Troll Mike Cernovich has been slowly turning Drudge style against the GOP. Now he's released the internal confidential Jim Jordan strategy memo before the hearing at noon today. Nice.
Jim Jordan Sells Out Conservatives to Big Tech (Read the Confidential Memo in Full)
Published 12 hours ago on July 29, 2020 By Mike Cernovich
Labelled “Confidential,” the Jim Jordan Memo is something you’re not supposed to see.
Cernovich Media has obtained this Memo and is posted it in full.
Highlights of Jim Jordan’s Antitrust Memo
The Memo gives Republican talking points needed to defend Google, Apple, Amazon, and Facebook.
The Jim Jordan Memo is clear. Zero antitrust action against Apple, Google, or Amazon will be supported by the GOP, and the memo is loaded with talking points defending Big Tech’s monopoly power.
“Even if this hearing suggests that Google, Amazon, Apple, or Facebook have acted unlawfully, that would not necessarily mean underlying antitrust law needs an overhaul.”
39 page (!) memo here: https://s9503.pcdn.co/wp-content/upload ... n-Memo.pdf
https://www.politico.com/news/2020/07/2 ... tes-380487Tech CEOs face Congress at epic antitrust hearing
Lawmakers investigating a litany of antitrust complaints confront the chief executives of Facebook, Google, Apple and Amazon at a time of maximum legal peril for the big tech companies.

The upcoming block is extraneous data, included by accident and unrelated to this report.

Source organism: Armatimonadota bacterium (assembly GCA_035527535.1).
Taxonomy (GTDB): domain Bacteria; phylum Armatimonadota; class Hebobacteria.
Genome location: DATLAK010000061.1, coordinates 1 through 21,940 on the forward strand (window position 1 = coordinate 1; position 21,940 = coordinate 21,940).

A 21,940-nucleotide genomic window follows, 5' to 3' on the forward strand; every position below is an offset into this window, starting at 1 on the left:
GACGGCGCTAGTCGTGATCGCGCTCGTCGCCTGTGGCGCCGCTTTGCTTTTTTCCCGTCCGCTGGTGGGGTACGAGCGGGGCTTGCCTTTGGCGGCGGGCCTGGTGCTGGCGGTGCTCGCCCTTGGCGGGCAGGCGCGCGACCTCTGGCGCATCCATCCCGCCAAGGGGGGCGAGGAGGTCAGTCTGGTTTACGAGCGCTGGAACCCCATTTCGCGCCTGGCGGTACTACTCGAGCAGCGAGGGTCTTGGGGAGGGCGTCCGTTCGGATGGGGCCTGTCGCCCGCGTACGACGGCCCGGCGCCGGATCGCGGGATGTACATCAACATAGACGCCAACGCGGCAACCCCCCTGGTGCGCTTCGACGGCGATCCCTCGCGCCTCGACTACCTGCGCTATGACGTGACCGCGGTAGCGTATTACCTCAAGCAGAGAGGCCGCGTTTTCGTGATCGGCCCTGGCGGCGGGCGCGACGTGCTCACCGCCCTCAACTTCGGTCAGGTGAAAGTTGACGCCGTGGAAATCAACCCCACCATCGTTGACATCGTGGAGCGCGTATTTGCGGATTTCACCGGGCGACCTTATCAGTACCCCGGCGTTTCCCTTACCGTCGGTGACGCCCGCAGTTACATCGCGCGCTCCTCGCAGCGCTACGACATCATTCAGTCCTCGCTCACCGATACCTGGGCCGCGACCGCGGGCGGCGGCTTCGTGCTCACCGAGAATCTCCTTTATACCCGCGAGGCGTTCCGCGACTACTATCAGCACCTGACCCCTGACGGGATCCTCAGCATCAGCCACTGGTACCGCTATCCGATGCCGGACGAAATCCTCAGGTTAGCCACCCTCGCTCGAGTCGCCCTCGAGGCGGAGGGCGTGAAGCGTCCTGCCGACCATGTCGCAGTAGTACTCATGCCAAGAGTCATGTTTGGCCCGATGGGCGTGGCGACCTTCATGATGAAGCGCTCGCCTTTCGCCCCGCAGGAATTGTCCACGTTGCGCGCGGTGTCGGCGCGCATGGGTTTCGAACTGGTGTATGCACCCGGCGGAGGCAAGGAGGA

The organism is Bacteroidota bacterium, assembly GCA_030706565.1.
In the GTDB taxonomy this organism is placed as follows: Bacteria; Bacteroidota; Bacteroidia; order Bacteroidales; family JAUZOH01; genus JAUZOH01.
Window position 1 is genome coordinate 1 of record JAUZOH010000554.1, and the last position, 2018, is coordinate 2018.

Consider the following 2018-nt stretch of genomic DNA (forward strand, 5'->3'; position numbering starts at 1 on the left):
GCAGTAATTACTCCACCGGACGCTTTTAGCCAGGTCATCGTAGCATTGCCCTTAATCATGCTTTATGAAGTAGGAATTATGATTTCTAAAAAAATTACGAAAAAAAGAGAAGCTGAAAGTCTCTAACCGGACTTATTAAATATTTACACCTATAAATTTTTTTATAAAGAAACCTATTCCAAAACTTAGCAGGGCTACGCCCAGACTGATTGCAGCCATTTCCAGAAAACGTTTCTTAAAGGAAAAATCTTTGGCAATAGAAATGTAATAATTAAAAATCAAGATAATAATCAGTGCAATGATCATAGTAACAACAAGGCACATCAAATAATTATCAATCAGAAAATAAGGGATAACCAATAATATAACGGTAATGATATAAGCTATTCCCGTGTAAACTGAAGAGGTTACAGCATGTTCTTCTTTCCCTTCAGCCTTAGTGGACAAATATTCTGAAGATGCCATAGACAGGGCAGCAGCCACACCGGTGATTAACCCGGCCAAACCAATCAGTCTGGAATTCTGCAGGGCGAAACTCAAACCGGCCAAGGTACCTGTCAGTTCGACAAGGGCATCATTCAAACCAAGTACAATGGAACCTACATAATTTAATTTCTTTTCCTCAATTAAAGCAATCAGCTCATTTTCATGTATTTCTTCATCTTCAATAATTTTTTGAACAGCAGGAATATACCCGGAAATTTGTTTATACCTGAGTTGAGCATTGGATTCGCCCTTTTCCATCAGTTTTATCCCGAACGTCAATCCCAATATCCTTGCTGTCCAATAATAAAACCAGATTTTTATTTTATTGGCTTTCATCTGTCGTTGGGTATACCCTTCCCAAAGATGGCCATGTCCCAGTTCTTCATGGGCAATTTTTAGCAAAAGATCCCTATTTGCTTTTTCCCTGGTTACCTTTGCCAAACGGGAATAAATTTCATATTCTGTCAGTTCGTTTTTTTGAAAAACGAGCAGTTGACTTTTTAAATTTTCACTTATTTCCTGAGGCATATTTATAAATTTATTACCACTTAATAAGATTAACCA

By LEAH NYLEN, NANCY SCOLA and JOHN HENDEL 07/29/2020 11:23 AM EDT
Four of the nation's most powerful CEOs are beaming into a Capitol Hill hearing at noon Wednesday to face one major question: Are their companies too big and powerful for America's good?
The virtual testimony marks the first joint congressional appearance by Facebook chief executive Mark Zuckerberg, Amazon's Jeff Bezos, Apple's Tim Cook and Sundar Pichai, the CEO of Google and its parent company Alphabet. It comes at a time of rising legal jeopardy for the major tech companies, who are the subject of antitrust and consumer-protection probes in Washington, multiple U.S. states and Europe — but also amid questions about whether Congress can provide a counterweight to the wealth and power of Silicon Valley.
More than a year of investigation by the House Judiciary Committee's antitrust subcommittee has yielded a host of documents about a litany of criticisms, any of which could come up during Wednesday's hours of questioning. Those include Google's and Facebook's dominance over the online ad market, Apple's efforts to compete with rivals on its own App Store, and questions about whether Amazon misled Congress about how it uses data it compiles from its third-party sellers.
Lawmakers will no doubt raise other issues as well. Republicans in particular have pushed for answers on what they call a pattern of anti-conservative bias on social media, a charge Democrats dismiss as a baseless distraction. The executives, meanwhile, are touting their companies as examples of American-style innovation and openness, and a bulwark against Chinese-owned competitors like TikTok.